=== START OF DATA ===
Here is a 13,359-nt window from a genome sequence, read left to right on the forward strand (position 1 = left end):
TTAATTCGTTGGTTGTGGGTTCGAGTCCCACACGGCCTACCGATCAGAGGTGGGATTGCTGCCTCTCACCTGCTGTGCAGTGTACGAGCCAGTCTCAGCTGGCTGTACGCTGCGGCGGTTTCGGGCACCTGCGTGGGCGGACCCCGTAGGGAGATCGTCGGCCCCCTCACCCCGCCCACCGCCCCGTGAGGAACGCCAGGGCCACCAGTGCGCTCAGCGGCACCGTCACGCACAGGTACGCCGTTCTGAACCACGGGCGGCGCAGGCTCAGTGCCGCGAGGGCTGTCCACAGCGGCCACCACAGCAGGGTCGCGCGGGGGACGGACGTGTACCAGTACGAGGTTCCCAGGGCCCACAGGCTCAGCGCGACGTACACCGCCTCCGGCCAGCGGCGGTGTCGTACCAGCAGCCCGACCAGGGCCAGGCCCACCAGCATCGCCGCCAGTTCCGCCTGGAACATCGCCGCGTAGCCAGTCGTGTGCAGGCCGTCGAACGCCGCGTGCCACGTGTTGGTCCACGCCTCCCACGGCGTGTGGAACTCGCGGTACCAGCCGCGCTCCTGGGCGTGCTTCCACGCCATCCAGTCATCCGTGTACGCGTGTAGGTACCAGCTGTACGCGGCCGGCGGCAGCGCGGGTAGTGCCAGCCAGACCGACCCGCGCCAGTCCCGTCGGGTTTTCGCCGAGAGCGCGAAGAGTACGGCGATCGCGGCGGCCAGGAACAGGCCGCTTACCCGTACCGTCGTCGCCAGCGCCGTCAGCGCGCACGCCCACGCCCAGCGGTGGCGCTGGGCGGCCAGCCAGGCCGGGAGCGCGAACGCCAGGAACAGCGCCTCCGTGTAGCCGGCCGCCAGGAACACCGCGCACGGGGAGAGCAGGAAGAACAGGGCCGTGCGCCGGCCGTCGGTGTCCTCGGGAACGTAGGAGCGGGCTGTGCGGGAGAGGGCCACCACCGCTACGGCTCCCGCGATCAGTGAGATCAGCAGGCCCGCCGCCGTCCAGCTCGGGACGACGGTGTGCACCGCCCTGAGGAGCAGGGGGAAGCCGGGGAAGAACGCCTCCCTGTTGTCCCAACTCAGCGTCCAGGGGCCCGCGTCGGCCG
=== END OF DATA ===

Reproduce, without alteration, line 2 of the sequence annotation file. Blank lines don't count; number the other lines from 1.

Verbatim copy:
TTAATTCGTTGGTTGTGGGTTCGAGTCCCACACGGCCTACCGATCAGAGGTGGGATTGCTGCCTCTCACCTGCTGTGCAGTGTACGAGCCAGTCTCAGCTGGCTGTACGCTGCGGCGGTTTCGGGCACCTGCGTGGGCGGACCCCGTAGGGAGATCGTCGGCCCCCTCACCCCGCCCACCGCCCCGTGAGGAACGCCAGGGCCACCAGTGCGCTCAGCGGCACCGTCACGCACAGGTACGCCGTTCTGAACCACGGGCGGCGCAGGCTCAGTGCCGCGAGGGCTGTCCACAGCGGCCACCACAGCAGGGTCGCGCGGGGGACGGACGTGTACCAGTACGAGGTTCCCAGGGCCCACAGGCTCAGCGCGACGTACACCGCCTCCGGCCAGCGGCGGTGTCGTACCAGCAGCCCGACCAGGGCCAGGCCCACCAGCATCGCCGCCAGTTCCGCCTGGAACATCGCCGCGTAGCCAGTCGTGTGCAGGCCGTCGAACGCCGCGTGCCACGTGTTGGTCCACGCCTCCCACGGCGTGTGGAACTCGCGGTACCAGCCGCGCTCCTGGGCGTGCTTCCACGCCATCCAGTCATCCGTGTACGCGTGTAGGTACCAGCTGTACGCGGCCGGCGGCAGCGCGGGTAGTGCCAGCCAGACCGACCCGCGCCAGTCCCGTCGGGTTTTCGCCGAGAGCGCGAAGAGTACGGCGATCGCGGCGGCCAGGAACAGGCCGCTTACCCGTACCGTCGTCGCCAGCGCCGTCAGCGCGCACGCCCACGCCCAGCGGTGGCGCTGGGCGGCCAGCCAGGCCGGGAGCGCGAACGCCAGGAACAGCGCCTCCGTGTAGCCGGCCGCCAGGAACACCGCGCACGGGGAGAGCAGGAAGAACAGGGCCGTGCGCCGGCCGTCGGTGTCCTCGGGAACGTAGGAGCGGGCTGTGCGGGAGAGGGCCACCACCGCTACGGCTCCCGCGATCAGTGAGATCAGCAGGCCCGCCGCCGTCCAGCTCGGGACGACGGTGTGCACCGCCCTGAGGAGCAGGGGGAAGCCGGGGAAGAACGCCTCCCTGTTGTCCCAACTCAGCGTCCAGGGGCCCGCGTCGGCCG